Set in modern day New York, MORTAL INSTRUMENTS tells the story of a seemingly ever day teenager Clary Fray, played by British actress Lily Collins (THE BLIND SIDE, MIRROR MIRROR and PRIEST). After Clary discovers her Mother has been abducted by a demon she joins forces with a band of shadow hunters and finds out that she is descended from a line of these shadow hunters which are young half angels who are locked in a deadly battle against the forces of evil and are protecting the world from demons and other creatures of darkness. Clary’s newly found allies introduce her to a dangerous and very different world in the form of DOWNWORLD which is filled with, vampires, werewolves, demons, warlocks and their like. The movie is based on the best selling book series by Cassandra Clare. This is the first of what we hope will be many films from the MORTAL INSTRUMENTS series, in fact the second movie is already in pre-production.
MORTAL INSTRUMENTS-CITY OF BONES opens in cinemas soon and the soundtrack album is released on Milan records on August 20th, the musical score is by one of film music’s rising stars Atli Örvarsson who’s music has aided greatly films such as THE FOURTH KIND, BABYLON AD, VANTAGE POINT, SEASON OF THE WITCH and more recently HANZEL AND GRETEL-WITCH HUNTERS. Örvarsson,s score for MORTAL INSTRUMENTS is a driving and epic tour de force that was written for 90 piece orchestra and choir, it posses a lushness and power that can be likened to film scores from bygone days, but also has to it a sound that is pulsating, vibrant and contemporary. The composer utilizes to great effect a sweeping string section, which is supported by brass stabs and an equal amount of brass flourishes that relay dark and light, plus there are pounding and vibrant percussive elements, which further enhance the work and these are embellished by the use of a scattering of synthetics which push the compositions forward at break neck speed within certain areas of the score. The work however does have its more subtle and poignant side and includes plaintive solo piano that relays touches of melancholy and feelings of solitude at times, which the composer then builds upon and elevates these thematic properties to full blown crescendos that are stunning and breathtaking. Although this is most certainly an action led soundtrack, it also has within its perimeters a real richness of sound that oozes romanticism, and it is I think this underlying romantic and lushness that acts as a foundation to the remainder of the score.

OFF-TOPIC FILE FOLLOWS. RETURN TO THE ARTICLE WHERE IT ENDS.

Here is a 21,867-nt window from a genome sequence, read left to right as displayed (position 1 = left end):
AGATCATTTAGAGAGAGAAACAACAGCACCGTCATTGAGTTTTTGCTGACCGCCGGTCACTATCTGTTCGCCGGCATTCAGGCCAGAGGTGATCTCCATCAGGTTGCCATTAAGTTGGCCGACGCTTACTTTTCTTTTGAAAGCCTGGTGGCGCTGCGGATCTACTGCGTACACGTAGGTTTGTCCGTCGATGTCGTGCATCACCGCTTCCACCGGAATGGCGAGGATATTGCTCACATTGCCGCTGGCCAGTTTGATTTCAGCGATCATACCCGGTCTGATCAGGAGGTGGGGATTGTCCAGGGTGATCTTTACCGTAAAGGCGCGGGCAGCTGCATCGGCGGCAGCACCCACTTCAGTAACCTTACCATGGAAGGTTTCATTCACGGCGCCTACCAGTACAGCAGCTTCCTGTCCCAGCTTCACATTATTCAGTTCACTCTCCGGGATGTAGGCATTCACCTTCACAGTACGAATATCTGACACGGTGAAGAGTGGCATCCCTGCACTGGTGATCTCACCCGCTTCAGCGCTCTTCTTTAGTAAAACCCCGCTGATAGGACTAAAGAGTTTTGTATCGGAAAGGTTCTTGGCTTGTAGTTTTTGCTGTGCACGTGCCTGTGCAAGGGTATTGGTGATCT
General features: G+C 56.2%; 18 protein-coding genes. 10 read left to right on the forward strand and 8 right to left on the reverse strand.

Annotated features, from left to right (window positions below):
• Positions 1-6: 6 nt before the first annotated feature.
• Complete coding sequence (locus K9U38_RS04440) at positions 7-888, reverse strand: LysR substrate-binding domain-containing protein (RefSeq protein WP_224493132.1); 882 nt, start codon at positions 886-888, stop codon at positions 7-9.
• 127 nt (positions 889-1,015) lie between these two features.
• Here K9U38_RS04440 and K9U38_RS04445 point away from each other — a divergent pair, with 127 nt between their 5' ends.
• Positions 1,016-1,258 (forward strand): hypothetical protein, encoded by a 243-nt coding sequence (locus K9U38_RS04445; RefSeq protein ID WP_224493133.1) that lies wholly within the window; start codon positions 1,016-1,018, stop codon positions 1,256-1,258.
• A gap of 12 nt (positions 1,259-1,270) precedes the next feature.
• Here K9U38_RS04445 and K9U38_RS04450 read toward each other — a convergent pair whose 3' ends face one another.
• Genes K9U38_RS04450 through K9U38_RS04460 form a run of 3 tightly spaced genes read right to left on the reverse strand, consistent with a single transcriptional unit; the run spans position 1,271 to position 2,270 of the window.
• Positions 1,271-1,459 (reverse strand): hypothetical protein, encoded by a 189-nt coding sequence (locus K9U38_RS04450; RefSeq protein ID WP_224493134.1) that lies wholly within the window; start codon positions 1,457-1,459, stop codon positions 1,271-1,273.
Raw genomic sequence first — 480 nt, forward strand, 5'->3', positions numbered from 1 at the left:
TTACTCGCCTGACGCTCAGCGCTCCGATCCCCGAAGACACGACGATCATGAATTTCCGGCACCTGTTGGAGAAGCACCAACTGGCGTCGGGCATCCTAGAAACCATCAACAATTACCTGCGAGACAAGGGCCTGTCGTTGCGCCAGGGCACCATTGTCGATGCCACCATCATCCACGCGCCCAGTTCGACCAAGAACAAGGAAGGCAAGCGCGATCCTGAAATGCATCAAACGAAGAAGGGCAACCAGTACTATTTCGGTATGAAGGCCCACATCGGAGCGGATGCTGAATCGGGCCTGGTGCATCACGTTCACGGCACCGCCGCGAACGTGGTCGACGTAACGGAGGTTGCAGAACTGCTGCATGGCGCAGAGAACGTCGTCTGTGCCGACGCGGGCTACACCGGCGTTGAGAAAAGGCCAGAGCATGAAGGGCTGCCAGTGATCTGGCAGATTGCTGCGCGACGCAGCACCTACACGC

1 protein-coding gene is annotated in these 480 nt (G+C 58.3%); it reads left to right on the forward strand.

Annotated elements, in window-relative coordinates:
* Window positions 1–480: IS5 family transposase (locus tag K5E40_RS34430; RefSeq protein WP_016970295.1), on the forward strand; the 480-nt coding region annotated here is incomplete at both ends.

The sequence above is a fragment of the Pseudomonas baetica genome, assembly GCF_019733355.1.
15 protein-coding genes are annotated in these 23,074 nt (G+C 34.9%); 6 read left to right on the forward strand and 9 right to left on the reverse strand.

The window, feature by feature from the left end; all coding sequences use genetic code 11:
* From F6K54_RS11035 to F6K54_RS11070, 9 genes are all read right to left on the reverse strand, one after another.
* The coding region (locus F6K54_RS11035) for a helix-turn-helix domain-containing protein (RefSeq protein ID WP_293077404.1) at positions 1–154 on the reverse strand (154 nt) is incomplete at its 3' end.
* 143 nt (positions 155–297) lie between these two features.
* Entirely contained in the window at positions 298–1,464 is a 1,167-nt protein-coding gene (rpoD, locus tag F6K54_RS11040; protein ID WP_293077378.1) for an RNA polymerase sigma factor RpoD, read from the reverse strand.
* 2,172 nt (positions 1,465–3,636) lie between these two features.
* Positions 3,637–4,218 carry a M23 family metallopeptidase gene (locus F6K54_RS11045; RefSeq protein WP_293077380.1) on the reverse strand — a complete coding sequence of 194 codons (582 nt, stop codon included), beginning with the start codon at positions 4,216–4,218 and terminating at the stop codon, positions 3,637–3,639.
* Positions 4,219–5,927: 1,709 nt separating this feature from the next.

The choral work on the score is also outstanding, at times I have to say it verges on the Elfman-esque in its sound but this is not a derogatory remark or observation, as the choir acquit themselves wonderfully and the inclusion of choir brings a whole other dimension to the work giving it even more emotion and depth plus adding to the mix an atmosphere that is grandiose and at the same time humbling and beguiling. The composer also at times utilizes a solo female voice which is highly effective and mesmerising. The compact disc opens, quietly in the first instance as we are ushered into CLARY’S THEME, as the composition progresses it alters in mood and atmosphere its six note motif theme changing from a mysterious and quite subtle sounding piece into a full and rich sounding cue that is performed by strings, choir and percussion with brass underlining the proceedings as it builds, it then melts away into a melodic piano solo, this itself is short lived but certainly makes an impression, the string section come back into play accompanied by choir and horns bringing the track to its conclusion in a glorious sounding crescendo. The softer side to the score is I think heard for the first time in track number 3, YOUR SECRET IS SAFE, solo piano underlined by strings are joined by a female solo voice, the subtle theme that they create is then taken on by strings and choir, it gains momentum and swells to an emotive and heartrending apex, the cue then falls back into solo piano that is touchingly beautiful and takes the cue to its conclusion. I am not going to do a track by track analysis as I feel this is a score that one should discover one’s self, all I do know is I enjoyed it immensely and have returned to it a number of times in the past three days, for me MORTAL INSTRUMENTS-CITY OF BONES is the best soundtrack released thus far this year, and I am also of the opinion it will take a lot to beat it.
Available on Milan records August 20th 2013.